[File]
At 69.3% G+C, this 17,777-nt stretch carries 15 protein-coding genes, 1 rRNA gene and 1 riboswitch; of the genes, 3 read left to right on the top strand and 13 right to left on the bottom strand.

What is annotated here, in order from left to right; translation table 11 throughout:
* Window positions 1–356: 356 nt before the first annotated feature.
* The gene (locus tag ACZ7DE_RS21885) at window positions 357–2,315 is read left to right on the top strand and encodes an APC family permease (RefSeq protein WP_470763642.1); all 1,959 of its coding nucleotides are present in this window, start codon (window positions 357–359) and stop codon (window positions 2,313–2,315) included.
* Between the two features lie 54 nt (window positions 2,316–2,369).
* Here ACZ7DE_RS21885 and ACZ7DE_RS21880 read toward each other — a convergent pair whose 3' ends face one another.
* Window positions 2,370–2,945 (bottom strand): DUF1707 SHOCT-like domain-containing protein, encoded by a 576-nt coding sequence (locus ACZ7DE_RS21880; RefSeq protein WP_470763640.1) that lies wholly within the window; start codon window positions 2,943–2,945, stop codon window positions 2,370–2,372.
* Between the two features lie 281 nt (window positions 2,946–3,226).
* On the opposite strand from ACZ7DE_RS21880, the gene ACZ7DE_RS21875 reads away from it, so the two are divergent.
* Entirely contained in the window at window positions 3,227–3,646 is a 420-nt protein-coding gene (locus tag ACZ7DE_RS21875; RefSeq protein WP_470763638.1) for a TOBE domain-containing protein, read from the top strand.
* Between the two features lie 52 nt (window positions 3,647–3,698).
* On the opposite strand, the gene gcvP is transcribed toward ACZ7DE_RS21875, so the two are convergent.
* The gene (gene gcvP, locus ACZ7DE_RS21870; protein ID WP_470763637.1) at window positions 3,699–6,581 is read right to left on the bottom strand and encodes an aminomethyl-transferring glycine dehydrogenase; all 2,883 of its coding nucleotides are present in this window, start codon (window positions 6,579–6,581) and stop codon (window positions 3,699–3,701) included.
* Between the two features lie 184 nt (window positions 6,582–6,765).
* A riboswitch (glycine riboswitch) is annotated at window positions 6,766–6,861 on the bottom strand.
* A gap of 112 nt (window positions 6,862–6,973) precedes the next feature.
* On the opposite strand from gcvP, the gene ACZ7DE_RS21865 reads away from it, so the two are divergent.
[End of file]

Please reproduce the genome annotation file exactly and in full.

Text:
At 69.3% G+C, this 17,777-nt stretch carries 15 protein-coding genes, 1 rRNA gene and 1 riboswitch; of the genes, 3 read left to right on the top strand and 13 right to left on the bottom strand.

What is annotated here, in order from left to right; translation table 11 throughout:
* Window positions 1–356: 356 nt before the first annotated feature.
* The gene (locus tag ACZ7DE_RS21885) at window positions 357–2,315 is read left to right on the top strand and encodes an APC family permease (RefSeq protein WP_470763642.1); all 1,959 of its coding nucleotides are present in this window, start codon (window positions 357–359) and stop codon (window positions 2,313–2,315) included.
* Between the two features lie 54 nt (window positions 2,316–2,369).
* Here ACZ7DE_RS21885 and ACZ7DE_RS21880 read toward each other — a convergent pair whose 3' ends face one another.
* Window positions 2,370–2,945 (bottom strand): DUF1707 SHOCT-like domain-containing protein, encoded by a 576-nt coding sequence (locus ACZ7DE_RS21880; RefSeq protein WP_470763640.1) that lies wholly within the window; start codon window positions 2,943–2,945, stop codon window positions 2,370–2,372.
* Between the two features lie 281 nt (window positions 2,946–3,226).
* On the opposite strand from ACZ7DE_RS21880, the gene ACZ7DE_RS21875 reads away from it, so the two are divergent.
* Entirely contained in the window at window positions 3,227–3,646 is a 420-nt protein-coding gene (locus tag ACZ7DE_RS21875; RefSeq protein WP_470763638.1) for a TOBE domain-containing protein, read from the top strand.
* Between the two features lie 52 nt (window positions 3,647–3,698).
* On the opposite strand, the gene gcvP is transcribed toward ACZ7DE_RS21875, so the two are convergent.
* The gene (gene gcvP, locus ACZ7DE_RS21870; protein ID WP_470763637.1) at window positions 3,699–6,581 is read right to left on the bottom strand and encodes an aminomethyl-transferring glycine dehydrogenase; all 2,883 of its coding nucleotides are present in this window, start codon (window positions 6,579–6,581) and stop codon (window positions 3,699–3,701) included.
* Between the two features lie 184 nt (window positions 6,582–6,765).
* A riboswitch (glycine riboswitch) is annotated at window positions 6,766–6,861 on the bottom strand.
* A gap of 112 nt (window positions 6,862–6,973) precedes the next feature.
* On the opposite strand from gcvP, the gene ACZ7DE_RS21865 reads away from it, so the two are divergent.